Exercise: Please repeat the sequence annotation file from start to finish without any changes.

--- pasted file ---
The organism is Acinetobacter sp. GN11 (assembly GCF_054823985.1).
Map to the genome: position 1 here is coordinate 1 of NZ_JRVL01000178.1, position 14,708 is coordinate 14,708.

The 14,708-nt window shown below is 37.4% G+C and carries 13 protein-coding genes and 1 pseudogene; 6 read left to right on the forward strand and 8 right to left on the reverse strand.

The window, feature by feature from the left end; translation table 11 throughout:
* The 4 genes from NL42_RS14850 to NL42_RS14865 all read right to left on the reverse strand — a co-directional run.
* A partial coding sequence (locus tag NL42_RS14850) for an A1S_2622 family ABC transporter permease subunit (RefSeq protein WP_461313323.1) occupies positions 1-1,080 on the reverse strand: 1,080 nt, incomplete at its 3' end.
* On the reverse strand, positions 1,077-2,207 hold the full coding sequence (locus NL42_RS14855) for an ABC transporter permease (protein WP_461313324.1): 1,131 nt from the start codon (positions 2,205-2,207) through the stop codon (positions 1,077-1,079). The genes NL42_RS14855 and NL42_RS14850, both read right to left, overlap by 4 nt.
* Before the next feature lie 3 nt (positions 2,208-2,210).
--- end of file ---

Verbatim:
The organism is Acinetobacter sp. GN11 (assembly GCF_054823985.1).
Map to the genome: position 1 here is coordinate 1 of NZ_JRVL01000178.1, position 14,708 is coordinate 14,708.

The 14,708-nt window shown below is 37.4% G+C and carries 13 protein-coding genes and 1 pseudogene; 6 read left to right on the forward strand and 8 right to left on the reverse strand.

The window, feature by feature from the left end; translation table 11 throughout:
* The 4 genes from NL42_RS14850 to NL42_RS14865 all read right to left on the reverse strand — a co-directional run.
* A partial coding sequence (locus tag NL42_RS14850) for an A1S_2622 family ABC transporter permease subunit (RefSeq protein WP_461313323.1) occupies positions 1-1,080 on the reverse strand: 1,080 nt, incomplete at its 3' end.
* On the reverse strand, positions 1,077-2,207 hold the full coding sequence (locus NL42_RS14855) for an ABC transporter permease (protein WP_461313324.1): 1,131 nt from the start codon (positions 2,205-2,207) through the stop codon (positions 1,077-1,079). The genes NL42_RS14855 and NL42_RS14850, both read right to left, overlap by 4 nt.
* Before the next feature lie 3 nt (positions 2,208-2,210).